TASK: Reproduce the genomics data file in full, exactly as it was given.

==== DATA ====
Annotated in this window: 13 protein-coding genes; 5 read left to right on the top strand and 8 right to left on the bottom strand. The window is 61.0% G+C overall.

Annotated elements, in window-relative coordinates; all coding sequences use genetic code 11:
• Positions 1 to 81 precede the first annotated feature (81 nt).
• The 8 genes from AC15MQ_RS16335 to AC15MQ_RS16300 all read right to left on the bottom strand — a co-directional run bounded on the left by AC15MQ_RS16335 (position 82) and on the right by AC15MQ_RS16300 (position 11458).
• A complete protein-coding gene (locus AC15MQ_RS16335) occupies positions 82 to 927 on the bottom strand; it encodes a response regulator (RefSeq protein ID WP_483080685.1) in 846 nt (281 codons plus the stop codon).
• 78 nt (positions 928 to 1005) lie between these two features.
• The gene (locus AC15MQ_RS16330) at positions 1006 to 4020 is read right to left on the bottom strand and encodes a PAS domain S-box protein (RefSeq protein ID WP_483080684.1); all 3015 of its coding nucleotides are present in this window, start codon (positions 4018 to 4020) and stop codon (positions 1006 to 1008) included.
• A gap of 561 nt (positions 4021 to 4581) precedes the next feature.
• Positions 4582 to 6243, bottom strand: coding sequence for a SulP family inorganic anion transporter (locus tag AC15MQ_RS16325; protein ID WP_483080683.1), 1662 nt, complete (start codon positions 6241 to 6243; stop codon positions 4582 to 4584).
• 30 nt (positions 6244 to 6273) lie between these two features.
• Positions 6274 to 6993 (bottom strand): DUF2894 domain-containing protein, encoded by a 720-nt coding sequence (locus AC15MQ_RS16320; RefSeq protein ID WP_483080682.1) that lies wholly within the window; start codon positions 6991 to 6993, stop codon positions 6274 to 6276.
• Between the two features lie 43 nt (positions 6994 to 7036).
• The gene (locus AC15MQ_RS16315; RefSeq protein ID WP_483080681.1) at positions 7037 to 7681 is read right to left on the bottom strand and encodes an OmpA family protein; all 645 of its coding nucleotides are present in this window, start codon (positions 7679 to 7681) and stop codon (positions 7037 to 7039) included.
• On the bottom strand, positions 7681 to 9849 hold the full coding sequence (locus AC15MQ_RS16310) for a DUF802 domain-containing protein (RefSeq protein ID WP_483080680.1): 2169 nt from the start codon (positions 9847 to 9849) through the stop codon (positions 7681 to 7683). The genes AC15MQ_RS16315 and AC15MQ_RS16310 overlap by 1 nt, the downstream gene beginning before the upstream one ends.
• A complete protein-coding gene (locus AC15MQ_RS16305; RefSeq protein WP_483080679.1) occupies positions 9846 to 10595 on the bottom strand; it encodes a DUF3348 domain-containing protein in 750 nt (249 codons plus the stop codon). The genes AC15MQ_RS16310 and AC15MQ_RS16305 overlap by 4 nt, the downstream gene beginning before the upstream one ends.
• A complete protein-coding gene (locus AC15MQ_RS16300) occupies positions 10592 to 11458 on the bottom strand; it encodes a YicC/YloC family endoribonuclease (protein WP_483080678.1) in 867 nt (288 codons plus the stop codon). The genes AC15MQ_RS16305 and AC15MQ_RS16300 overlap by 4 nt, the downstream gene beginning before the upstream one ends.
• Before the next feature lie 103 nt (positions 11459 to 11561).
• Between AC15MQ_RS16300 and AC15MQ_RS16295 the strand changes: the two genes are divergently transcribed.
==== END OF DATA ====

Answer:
Annotated in this window: 13 protein-coding genes; 5 read left to right on the top strand and 8 right to left on the bottom strand. The window is 61.0% G+C overall.

Annotated elements, in window-relative coordinates; all coding sequences use genetic code 11:
• Positions 1 to 81 precede the first annotated feature (81 nt).
• The 8 genes from AC15MQ_RS16335 to AC15MQ_RS16300 all read right to left on the bottom strand — a co-directional run bounded on the left by AC15MQ_RS16335 (position 82) and on the right by AC15MQ_RS16300 (position 11458).
• A complete protein-coding gene (locus AC15MQ_RS16335) occupies positions 82 to 927 on the bottom strand; it encodes a response regulator (RefSeq protein ID WP_483080685.1) in 846 nt (281 codons plus the stop codon).
• 78 nt (positions 928 to 1005) lie between these two features.
• The gene (locus AC15MQ_RS16330) at positions 1006 to 4020 is read right to left on the bottom strand and encodes a PAS domain S-box protein (RefSeq protein ID WP_483080684.1); all 3015 of its coding nucleotides are present in this window, start codon (positions 4018 to 4020) and stop codon (positions 1006 to 1008) included.
• A gap of 561 nt (positions 4021 to 4581) precedes the next feature.
• Positions 4582 to 6243, bottom strand: coding sequence for a SulP family inorganic anion transporter (locus tag AC15MQ_RS16325; protein ID WP_483080683.1), 1662 nt, complete (start codon positions 6241 to 6243; stop codon positions 4582 to 4584).
• 30 nt (positions 6244 to 6273) lie between these two features.
• Positions 6274 to 6993 (bottom strand): DUF2894 domain-containing protein, encoded by a 720-nt coding sequence (locus AC15MQ_RS16320; RefSeq protein ID WP_483080682.1) that lies wholly within the window; start codon positions 6991 to 6993, stop codon positions 6274 to 6276.
• Between the two features lie 43 nt (positions 6994 to 7036).
• The gene (locus AC15MQ_RS16315; RefSeq protein ID WP_483080681.1) at positions 7037 to 7681 is read right to left on the bottom strand and encodes an OmpA family protein; all 645 of its coding nucleotides are present in this window, start codon (positions 7679 to 7681) and stop codon (positions 7037 to 7039) included.
• On the bottom strand, positions 7681 to 9849 hold the full coding sequence (locus AC15MQ_RS16310) for a DUF802 domain-containing protein (RefSeq protein ID WP_483080680.1): 2169 nt from the start codon (positions 9847 to 9849) through the stop codon (positions 7681 to 7683). The genes AC15MQ_RS16315 and AC15MQ_RS16310 overlap by 1 nt, the downstream gene beginning before the upstream one ends.
• A complete protein-coding gene (locus AC15MQ_RS16305; RefSeq protein WP_483080679.1) occupies positions 9846 to 10595 on the bottom strand; it encodes a DUF3348 domain-containing protein in 750 nt (249 codons plus the stop codon). The genes AC15MQ_RS16310 and AC15MQ_RS16305 overlap by 4 nt, the downstream gene beginning before the upstream one ends.
• A complete protein-coding gene (locus AC15MQ_RS16300) occupies positions 10592 to 11458 on the bottom strand; it encodes a YicC/YloC family endoribonuclease (protein WP_483080678.1) in 867 nt (288 codons plus the stop codon). The genes AC15MQ_RS16305 and AC15MQ_RS16300 overlap by 4 nt, the downstream gene beginning before the upstream one ends.
• Before the next feature lie 103 nt (positions 11459 to 11561).
• Between AC15MQ_RS16300 and AC15MQ_RS16295 the strand changes: the two genes are divergently transcribed.